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Riding Herd: RFID Tracks Livestock

From the United States to Europe, Australia and New Zealand, governments are encouraging—some even mandating—the use of RFID to track livestock, so animals can be identified quickly in the event of a food recall or disease outbreak. But even without mandates, some farmers are adopting the technology because it delivers internal business benefits.
By Elizabeth Wasserman
Oct 05, 2009—Four years ago, an extortionist claimed to have fed hay tainted with foot-and-mouth disease—which is highly contagious among cloven-hoofed animals—to livestock on an island off the coast of Auckland, New Zealand. Exports of beef, mutton, wool, cheese and other farm products are a pillar of New Zealand's national economy, so the country had to test tens of thousands of sheep, cattle and other livestock, as well as alert international trading partners about the threat.

The scare proved to be a hoax. No sign of foot-and-mouth disease has ever been found in New Zealand. But it drove home a point to government and industry about the need for more effective protection of animal health, the food supply and the export trade. Today, the South Seas nation is poised to join the growing ranks of governments that are mandating the use of radio frequency identification technology to better identify livestock and track the animals through the value chain.


Fetzer Farms employs an RFID system to track the amount of milk each cow produces.

"It was a damn good exercise that highlighted a lot of problems we would have had if that had been real," says Ian Corney, chairman of New Zealand's National Animal Identification and Tracing (NAIT) project, an industry and government consortium formed in the wake of the scare. NAIT recently concluded RFID pilots on a series of saleyards and meat processors, and is preparing a business case in support of a government-backed RFID program that would go into effect in 2011 for the mandatory tagging of cattle and deer. "What we have at the present moment is just a herd-based or mob-based identification system. When it comes to actually tracking individual animals, it becomes very difficult because it's all based on a paper trail," he says.

For thousands of years, animals have been branded, tattooed or identified with numbered ear tags. At first, this was to delineate ownership of valuable animals, but after outbreaks of livestock diseases in Europe during the 18th century, some governments started requiring owners to keep paper certificates attesting to the origin of the animals and their health. More recently, there has been a push to move from a paper-based or bar-code tracking system to RFID, which is more automated and less prone to human error than manually reading plastic ear tags or trying to scan bar codes that may be covered with mud. This push for RFID has been prompted by growing concerns about food safety worldwide, whether due to potential bioterrorist attacks or the need to contain livestock epidemics, most notably bovine spongiform encephalopathy (BSE), also known as mad cow disease.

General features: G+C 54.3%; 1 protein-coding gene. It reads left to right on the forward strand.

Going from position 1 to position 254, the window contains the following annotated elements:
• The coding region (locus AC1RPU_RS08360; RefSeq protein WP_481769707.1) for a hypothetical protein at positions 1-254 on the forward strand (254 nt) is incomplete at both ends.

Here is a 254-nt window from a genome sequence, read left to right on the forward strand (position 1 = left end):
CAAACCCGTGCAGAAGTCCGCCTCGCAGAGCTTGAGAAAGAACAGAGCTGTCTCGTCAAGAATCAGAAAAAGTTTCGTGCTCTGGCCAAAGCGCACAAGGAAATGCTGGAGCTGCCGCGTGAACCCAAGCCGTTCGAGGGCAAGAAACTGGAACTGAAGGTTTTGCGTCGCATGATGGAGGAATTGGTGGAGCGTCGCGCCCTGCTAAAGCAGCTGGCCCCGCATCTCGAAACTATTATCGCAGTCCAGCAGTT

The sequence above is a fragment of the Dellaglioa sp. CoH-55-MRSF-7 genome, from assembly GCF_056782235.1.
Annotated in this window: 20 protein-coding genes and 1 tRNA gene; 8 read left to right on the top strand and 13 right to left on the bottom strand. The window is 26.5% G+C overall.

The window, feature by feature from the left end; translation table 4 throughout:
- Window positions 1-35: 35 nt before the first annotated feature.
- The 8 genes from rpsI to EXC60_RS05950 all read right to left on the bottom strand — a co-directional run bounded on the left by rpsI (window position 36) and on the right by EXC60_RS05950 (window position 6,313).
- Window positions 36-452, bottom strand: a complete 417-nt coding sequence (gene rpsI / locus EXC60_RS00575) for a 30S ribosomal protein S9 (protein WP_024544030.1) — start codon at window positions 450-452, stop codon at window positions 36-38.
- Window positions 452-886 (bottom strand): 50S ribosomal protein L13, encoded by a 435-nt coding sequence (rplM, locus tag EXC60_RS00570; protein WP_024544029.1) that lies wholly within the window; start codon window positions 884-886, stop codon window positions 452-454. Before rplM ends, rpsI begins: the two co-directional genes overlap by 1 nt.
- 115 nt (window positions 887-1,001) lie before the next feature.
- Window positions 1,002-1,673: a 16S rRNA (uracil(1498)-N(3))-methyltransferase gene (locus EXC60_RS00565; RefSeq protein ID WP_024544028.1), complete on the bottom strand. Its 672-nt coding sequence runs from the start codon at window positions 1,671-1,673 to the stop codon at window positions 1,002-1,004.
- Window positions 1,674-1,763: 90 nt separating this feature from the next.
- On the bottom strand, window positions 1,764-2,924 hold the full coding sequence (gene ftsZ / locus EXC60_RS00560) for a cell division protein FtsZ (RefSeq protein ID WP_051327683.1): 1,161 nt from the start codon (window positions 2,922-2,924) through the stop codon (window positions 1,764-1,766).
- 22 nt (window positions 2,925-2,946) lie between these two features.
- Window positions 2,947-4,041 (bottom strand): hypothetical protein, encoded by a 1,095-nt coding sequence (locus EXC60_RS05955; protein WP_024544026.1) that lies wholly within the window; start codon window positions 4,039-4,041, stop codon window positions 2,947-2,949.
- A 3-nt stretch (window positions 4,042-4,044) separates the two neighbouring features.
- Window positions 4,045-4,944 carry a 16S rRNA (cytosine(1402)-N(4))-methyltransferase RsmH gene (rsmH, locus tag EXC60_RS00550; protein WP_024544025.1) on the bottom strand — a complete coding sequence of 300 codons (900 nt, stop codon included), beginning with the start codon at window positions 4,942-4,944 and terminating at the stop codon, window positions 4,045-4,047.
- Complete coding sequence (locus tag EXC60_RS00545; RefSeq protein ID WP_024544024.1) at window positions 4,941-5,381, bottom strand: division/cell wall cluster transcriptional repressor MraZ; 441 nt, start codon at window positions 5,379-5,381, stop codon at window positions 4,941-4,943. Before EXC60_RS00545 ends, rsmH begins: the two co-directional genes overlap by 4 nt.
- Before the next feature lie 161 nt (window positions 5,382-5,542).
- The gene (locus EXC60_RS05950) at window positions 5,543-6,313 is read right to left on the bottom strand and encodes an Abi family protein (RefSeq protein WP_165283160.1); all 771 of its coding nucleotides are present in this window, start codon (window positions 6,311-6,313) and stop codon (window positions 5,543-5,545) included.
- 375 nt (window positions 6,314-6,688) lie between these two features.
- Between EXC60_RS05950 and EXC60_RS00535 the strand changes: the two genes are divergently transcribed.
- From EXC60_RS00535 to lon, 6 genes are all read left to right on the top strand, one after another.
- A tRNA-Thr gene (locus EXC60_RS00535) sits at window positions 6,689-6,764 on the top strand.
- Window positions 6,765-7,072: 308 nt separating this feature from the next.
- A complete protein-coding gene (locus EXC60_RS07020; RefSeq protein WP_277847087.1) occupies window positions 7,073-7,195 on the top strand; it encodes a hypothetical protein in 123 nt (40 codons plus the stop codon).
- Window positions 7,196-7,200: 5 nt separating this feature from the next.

Smithfield Premium Genetics tracks its pigs with RFID ear tags.

The adoption of RFID to track and trace livestock "from the farm to the fork" is expected to widen rapidly due to government encouragement and, in some cases, mandates. IDTechEx, a research and analysis firm, forecasts that the $462 million spent worldwide on RFID for livestock and farming in 2007 will rise to $2.6 billion by 2017. Certain countries, including Australia and Canada, now mandate the use of RFID to track cattle. The United States and some other countries are asking farmers to voluntarily participate in track-and-trace programs without specifying the type of identification technology that should be used. But voluntary programs tend to have less-than-stellar participation rates.

Farmers are more likely to participate in track-and-trace programs if they can realize business benefits from RFID-tagging their herds. Some farmers not affected by mandates are already deploying RFID to help improve farm management, achieving labor and cost savings. In Canada and other countries, industry groups are trying to foster the exchange of RFID-generated data between farmers and meat packers to increase insight into breeding, health and feed choices.
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